An object of this invention is to provide an improved device of this type which is simple and economical to manufacture.
Another object is to provide such a device in which a plurality of the sheets in accordance with the invention are adapted to be arranged in a book in which the tone generator is incorporated.
This invention will now be described in more detail with reference to illustrative embodiments shown in the accompanying drawings in which:
FIG. 1 is a schematic representation of the elements of the tone-producing electric circuits in a device in accordance with the invention;
FIG. 2 is an exploded view of two sheets and a board element in accordance with the invention, showing them in their relative positions in a stack for mounting in a book, as in FIG. 1, for example;
FIG. 3 is a partial isometric view of the edges of a plurality of sheets in an alternative form of stack wherein the sheets are superposed with their edges in staggered relation; and
FIG. 4 is an isometric view of an embodiment of the invention wherein a plurality of the sheets are mounted in a book incorporating a tone generator.
Referring to the drawings, FIG. 1 illustrates schematically an electrically operated tone generator which is adapted for producing a variety of different tones and which is utilized in combination with one or more of the sheets of this invention for producing selected tones, the structure of the sheets 10 being illustrated most clearly in FIG. 2.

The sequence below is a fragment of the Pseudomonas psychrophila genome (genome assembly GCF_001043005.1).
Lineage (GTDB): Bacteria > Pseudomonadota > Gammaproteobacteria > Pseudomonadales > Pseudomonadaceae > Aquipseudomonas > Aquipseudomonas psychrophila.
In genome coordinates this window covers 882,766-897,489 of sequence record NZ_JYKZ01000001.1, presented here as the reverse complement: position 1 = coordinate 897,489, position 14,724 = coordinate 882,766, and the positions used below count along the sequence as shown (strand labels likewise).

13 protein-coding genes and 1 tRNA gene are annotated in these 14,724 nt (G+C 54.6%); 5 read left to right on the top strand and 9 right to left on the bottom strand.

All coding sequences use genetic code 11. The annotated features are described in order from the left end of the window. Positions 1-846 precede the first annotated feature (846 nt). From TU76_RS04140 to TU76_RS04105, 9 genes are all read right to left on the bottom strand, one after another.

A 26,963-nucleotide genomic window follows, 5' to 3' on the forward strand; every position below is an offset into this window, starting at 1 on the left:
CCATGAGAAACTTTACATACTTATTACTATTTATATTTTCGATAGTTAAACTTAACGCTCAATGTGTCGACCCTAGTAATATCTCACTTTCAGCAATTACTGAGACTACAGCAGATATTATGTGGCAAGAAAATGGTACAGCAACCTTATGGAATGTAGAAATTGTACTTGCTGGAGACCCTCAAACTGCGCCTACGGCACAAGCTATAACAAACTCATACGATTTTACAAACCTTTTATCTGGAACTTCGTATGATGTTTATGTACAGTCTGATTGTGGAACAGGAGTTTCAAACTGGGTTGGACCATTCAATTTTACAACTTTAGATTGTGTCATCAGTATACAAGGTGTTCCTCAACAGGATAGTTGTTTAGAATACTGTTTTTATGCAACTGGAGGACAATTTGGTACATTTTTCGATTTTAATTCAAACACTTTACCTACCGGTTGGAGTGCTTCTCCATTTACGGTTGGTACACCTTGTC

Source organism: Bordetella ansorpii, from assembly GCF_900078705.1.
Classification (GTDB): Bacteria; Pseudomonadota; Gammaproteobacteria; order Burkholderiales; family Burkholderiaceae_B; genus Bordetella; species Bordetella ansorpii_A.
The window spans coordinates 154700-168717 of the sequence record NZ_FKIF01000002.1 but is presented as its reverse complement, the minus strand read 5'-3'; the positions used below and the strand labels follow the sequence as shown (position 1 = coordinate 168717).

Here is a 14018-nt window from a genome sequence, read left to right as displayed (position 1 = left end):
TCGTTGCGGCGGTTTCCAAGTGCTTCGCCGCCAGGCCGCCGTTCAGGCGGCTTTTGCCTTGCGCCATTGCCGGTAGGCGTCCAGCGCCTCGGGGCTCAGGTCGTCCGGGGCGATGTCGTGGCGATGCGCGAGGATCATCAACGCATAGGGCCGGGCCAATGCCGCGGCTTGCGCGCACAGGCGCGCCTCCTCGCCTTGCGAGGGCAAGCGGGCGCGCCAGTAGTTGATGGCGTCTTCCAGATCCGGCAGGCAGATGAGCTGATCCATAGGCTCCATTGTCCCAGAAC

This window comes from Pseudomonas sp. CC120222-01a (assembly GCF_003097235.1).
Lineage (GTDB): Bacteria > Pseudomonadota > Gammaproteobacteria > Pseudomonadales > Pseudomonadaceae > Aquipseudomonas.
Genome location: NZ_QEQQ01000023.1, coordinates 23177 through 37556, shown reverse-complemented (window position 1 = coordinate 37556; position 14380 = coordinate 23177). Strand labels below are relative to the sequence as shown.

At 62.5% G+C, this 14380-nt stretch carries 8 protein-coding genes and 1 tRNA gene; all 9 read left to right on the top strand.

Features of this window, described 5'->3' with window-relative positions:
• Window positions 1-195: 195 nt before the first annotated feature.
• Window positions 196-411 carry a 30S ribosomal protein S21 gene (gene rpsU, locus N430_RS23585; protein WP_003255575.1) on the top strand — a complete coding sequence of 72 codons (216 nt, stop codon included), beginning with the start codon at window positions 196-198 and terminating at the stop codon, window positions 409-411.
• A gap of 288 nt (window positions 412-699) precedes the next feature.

As shown in FIG. 1, the tone generator for the device of this invention is suitably provided by an audio oscillator having a loudspeaker 12 at its output side and a tuning circuit which includes an amplifier-oscillator element 11, a stylus 13, a source of electric power, such as a battery 14, and a plurality of resistors 15 connected respectively to a plurality of contacts 16 ofa contact board 17. The particular circuit configuration for the oscillator is not critical to the invention and a different circuit configuration-for example, one having a plurality of capacitors rather than resistors 15-could also be used.
The sheet 10 provides means for actuating the tuning circuit to produce a tone by completing a connection between the stylus l3 and one of the resistors 15, the pitch of the tone produced being determined by the value of the particular resistor 15 through which the circuit is completed.